598<ulink url="http://staff.washington.edu/dittrich/misc/ddos">staff.washington.edu/dittrich/misc/ddos</ulink>
599<ulink url="http://www.e-infomax.com/ipmasq">www.e-infomax.com/ipmasq</ulink>
600<ulink url="http://www.circlemud.org/~jelson/writings/security/index.htm">www.circlemud.org/~jelson/writings/security/index.htm</ulink>
601<ulink url="http://www.securityfocus.com">www.securityfocus.com</ulink>
602<ulink url="http://www.cert.org/tech_tips/">www.cert.org - tech_tips</ulink>
603<ulink url="http://security.ittoolbox.com/">security.ittoolbox.com</ulink>
604<ulink url="http://www.linux-firewall-tools.com/linux/">www.linux-firewall-tools.com/linux/</ulink>
605<ulink url="http://logi.cc/linux/athome-firewall.php3">logi.cc/linux/athome-firewall.php3</ulink>
606<ulink url="http://www.insecure.org/reading.html">www.insecure.org/reading.html</ulink>
607<ulink url="http://www.robertgraham.com/pubs/firewall-seen.html">www.robertgraham.com/pubs/firewall-seen.html</ulink>
608</literallayout></blockquote></para>
609
610<!-- <para>If a link proves to be dead or if you think I missed one,
611please mail!</para> -->
612
613</sect3>
614
615<sect3 id="postlfs-security-fw-status" xreflabel="/etc/rc.d/init.d/firewall.status">
616<title>firewall.status</title>
617
618<para>If you'd like to have a look at the chains your firewall consists of and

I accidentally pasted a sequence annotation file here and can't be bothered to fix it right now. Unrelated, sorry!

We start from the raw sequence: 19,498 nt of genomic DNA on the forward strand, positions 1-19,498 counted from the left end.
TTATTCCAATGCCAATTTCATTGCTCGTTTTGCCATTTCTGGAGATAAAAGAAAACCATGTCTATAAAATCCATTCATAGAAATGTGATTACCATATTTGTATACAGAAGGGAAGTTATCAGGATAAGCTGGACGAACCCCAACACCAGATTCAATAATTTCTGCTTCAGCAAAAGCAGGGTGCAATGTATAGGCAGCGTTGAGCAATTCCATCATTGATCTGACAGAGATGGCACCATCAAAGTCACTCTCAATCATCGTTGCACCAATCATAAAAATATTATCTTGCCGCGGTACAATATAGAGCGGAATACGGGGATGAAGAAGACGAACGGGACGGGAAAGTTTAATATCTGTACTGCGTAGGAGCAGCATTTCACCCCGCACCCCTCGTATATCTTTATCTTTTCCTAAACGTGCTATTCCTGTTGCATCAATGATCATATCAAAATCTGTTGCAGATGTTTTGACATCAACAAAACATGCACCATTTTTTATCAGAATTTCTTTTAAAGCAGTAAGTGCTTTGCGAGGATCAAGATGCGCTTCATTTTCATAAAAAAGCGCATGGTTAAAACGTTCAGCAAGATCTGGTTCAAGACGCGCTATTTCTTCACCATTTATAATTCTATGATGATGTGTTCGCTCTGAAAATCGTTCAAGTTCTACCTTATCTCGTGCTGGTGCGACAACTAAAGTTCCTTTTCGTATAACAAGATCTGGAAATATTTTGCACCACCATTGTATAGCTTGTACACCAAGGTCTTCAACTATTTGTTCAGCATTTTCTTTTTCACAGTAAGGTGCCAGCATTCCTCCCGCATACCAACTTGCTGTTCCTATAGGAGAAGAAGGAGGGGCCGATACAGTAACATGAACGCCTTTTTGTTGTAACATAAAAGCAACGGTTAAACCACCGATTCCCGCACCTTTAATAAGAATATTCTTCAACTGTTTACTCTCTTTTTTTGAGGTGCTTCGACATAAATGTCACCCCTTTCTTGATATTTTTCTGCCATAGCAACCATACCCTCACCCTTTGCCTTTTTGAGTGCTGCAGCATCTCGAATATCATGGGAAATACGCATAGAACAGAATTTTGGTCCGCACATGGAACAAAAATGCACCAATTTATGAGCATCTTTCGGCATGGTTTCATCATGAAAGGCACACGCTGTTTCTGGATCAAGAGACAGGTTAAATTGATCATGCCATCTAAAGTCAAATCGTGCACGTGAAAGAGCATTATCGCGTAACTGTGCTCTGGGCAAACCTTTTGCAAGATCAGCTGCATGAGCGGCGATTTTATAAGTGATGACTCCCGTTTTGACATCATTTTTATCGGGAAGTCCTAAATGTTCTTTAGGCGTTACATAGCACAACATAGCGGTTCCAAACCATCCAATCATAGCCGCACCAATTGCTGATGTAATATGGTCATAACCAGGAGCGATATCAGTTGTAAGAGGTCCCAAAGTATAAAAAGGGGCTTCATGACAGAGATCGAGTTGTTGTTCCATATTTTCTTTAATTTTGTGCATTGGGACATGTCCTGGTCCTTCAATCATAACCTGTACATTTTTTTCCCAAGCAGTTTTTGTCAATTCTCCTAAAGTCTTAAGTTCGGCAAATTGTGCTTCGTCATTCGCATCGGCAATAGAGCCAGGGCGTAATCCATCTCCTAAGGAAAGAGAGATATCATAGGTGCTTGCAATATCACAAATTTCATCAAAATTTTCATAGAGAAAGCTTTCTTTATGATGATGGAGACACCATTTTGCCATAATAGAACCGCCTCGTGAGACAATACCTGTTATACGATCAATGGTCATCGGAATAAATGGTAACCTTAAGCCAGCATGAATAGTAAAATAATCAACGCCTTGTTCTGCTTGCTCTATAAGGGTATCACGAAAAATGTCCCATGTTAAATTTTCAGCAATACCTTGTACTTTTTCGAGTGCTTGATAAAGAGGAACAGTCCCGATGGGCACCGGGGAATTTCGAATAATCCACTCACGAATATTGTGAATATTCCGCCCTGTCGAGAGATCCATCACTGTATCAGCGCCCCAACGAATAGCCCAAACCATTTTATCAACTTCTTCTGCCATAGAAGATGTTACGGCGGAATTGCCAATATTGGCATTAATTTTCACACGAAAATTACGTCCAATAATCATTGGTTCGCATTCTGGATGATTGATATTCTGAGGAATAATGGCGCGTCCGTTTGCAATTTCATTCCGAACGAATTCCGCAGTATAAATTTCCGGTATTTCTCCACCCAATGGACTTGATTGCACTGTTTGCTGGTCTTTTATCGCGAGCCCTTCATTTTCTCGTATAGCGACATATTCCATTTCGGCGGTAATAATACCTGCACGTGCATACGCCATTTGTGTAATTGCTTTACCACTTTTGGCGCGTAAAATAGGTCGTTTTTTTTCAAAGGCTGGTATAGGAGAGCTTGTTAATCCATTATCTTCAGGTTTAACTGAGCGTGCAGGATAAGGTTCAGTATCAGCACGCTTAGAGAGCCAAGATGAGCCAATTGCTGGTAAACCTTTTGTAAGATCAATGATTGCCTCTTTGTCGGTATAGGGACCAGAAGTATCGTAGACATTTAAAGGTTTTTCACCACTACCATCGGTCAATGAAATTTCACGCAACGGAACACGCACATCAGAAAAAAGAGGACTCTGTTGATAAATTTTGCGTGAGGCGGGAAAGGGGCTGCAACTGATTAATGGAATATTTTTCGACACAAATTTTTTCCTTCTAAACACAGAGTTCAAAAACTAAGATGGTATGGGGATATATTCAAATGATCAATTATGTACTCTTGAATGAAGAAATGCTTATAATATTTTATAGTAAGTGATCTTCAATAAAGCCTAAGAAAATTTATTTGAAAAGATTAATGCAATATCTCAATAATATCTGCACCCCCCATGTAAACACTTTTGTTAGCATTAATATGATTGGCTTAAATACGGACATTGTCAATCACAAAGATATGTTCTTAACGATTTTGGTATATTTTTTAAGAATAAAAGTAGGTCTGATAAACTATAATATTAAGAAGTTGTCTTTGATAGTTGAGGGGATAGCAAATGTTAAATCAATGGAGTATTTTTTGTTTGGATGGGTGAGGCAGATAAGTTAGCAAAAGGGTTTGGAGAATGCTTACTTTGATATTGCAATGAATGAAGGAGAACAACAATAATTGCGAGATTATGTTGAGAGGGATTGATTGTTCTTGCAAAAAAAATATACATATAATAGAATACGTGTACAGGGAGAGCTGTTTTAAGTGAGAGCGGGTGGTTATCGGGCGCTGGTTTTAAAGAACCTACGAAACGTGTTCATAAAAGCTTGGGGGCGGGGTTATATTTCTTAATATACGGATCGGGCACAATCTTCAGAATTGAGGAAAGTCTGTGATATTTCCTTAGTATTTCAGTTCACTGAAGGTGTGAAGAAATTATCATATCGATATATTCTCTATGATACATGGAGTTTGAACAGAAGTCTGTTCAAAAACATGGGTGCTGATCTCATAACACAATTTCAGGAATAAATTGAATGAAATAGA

619the order in which the rules take effect:</para>
620
621<screen><userinput><command>cat &gt; /etc/rc.d/init.d/firewall.status &lt;&lt; "EOF"</command>
622#!/bin/sh
623
624# Begin $rc_base/init.d/firewall.status
625
626echo "iptables.mangling:"
627iptables -t mangle -v -L -n --line-numbers
628
629echo
630echo "iptables.nat:"
631iptables -t nat -v -L -n --line-numbers
632
633echo
634echo "iptables.filter:"
635iptables -v -L -n --line-numbers
636<command>EOF</command></userinput></screen>
637</sect3>
638
639<sect3 id="postlfs-security-fw-stop" xreflabel="/etc/rc.d/init.d/firewall.stop">
640<title>firewall.stop</title>
641
642<para>If you need to turn the firewall off, this script will do it:</para>
643
644<screen><userinput><command>cat &gt; /etc/rc.d/init.d/firewall.stop &lt;&lt; "EOF"</command>
645#!/bin/sh
646
647# Being $rc_base/init.d/firewall.stop
648
649# deactivate IP-Forwarding
650echo 0 > /proc/sys/net/ipv4/ip_forward
651
652iptables -Z
653iptables -F
654iptables -t nat -F PREROUTING
655iptables -t nat -F OUTPUT
656iptables -t nat -F POSTROUTING
657iptables -t mangle -F PREROUTING
658iptables -t mangle -F OUTPUT
659iptables -X
660iptables -P INPUT ACCEPT
661iptables -P FORWARD ACCEPT
662iptables -P OUTPUT ACCEPT
663<command>EOF</command></userinput></screen>
664
665</sect3>
666
667</sect2>
668</sect1>
669